Wool is the benchmark material for most rugs and carpets, it gives warmth and an attractive appearance. Wool is soft, strong and durable and is excellent for absorbing moisture, a natural air filter for your room. It has excellent elasticity and has a natural resistance to dirt, wear and tear. Wool does not burns over a flame but smoulders.

When it comes to wool used in rugs there are varying qualities, for most rugs the best quality is New Zealand wool which is a naturally whiter wool, meaning the whites used are cleaner, and colours more vibrant when dyed. It has a longer staple length leading to less shedding and a slightly softer, smoother finish. 


Characteristics of Wool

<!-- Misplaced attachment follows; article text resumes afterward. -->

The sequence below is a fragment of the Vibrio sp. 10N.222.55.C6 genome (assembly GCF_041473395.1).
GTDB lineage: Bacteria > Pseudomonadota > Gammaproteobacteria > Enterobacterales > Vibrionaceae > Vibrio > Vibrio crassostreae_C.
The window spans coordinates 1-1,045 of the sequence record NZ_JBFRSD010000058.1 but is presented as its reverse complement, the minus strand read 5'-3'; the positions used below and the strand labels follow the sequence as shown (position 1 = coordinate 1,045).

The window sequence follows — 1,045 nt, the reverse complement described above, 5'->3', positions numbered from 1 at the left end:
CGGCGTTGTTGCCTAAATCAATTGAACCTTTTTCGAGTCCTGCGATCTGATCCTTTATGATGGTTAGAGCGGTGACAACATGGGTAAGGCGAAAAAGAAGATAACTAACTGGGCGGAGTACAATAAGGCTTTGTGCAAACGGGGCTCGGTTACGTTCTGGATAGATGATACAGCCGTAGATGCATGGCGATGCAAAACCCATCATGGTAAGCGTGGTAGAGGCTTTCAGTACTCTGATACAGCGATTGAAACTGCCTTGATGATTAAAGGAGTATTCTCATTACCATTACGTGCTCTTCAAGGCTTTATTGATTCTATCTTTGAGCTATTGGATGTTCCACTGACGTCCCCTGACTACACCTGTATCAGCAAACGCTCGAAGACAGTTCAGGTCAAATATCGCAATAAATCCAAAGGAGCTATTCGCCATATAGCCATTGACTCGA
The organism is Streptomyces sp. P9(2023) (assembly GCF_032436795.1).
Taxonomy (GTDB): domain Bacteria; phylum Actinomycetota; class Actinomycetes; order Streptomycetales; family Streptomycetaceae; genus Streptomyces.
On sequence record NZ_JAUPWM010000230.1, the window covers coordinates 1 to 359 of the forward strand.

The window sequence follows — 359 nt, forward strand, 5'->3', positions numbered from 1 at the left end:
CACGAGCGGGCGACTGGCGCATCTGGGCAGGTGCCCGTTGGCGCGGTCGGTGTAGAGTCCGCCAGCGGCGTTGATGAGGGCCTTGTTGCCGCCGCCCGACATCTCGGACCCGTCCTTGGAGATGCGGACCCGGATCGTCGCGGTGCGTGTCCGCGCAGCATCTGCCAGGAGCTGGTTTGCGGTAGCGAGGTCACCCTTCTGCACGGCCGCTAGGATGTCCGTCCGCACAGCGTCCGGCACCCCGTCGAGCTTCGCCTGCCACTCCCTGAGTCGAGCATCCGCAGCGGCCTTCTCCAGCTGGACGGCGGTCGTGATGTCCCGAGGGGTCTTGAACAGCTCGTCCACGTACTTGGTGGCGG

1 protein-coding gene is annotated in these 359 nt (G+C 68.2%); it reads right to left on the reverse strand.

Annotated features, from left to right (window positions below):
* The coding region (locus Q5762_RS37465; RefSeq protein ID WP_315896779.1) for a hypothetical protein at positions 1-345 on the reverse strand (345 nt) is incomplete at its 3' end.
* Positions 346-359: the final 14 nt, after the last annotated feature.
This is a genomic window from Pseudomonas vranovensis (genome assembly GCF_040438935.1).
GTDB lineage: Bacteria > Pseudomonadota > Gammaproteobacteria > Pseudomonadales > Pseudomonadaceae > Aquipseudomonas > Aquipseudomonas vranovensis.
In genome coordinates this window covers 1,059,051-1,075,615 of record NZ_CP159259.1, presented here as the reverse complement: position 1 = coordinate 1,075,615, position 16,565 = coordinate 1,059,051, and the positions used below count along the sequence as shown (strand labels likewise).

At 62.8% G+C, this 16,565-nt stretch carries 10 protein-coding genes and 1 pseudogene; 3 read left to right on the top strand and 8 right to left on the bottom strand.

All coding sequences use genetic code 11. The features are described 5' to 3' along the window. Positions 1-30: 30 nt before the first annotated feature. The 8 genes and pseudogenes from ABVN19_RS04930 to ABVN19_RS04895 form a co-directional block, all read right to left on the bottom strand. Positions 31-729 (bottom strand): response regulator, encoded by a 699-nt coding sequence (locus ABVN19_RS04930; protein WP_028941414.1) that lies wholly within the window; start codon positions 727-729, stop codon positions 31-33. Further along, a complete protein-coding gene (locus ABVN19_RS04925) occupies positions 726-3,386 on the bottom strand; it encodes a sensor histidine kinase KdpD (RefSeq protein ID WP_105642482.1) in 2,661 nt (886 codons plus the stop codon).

• It is warm.

  • It resists crushing.

  • It resists wear and tear.

  • It is light-weight and durable.

  • It absorbs moisture.

  • It retains shape.

  • It resists flames, smoldering instead of burning.

  • Has good stain resistance.


As a material, wool is the most sought after when it comes to rugs. Aside from its benefits as a material for a floor covering wool provides health benefits over other materials. The main downside to wool is the cost, woolen rugs tend to be more expensive than most other materials. In addition to this, the vibrant colours that are achieved in synthetic materials such as acrylic are not always achievable in wool. Wool is also susceptible to dampness and over-wetting should be avoided during cleaning. Wool rugs can fade given strong UV exposure, not that this is an issue for most of us in the UK! Finally, wool is the natural habitat of the carpet moth, so care needs to be taken when left for long periods undisturbed, particularly in dark or damp spots such as unused rooms or under heavy furniture.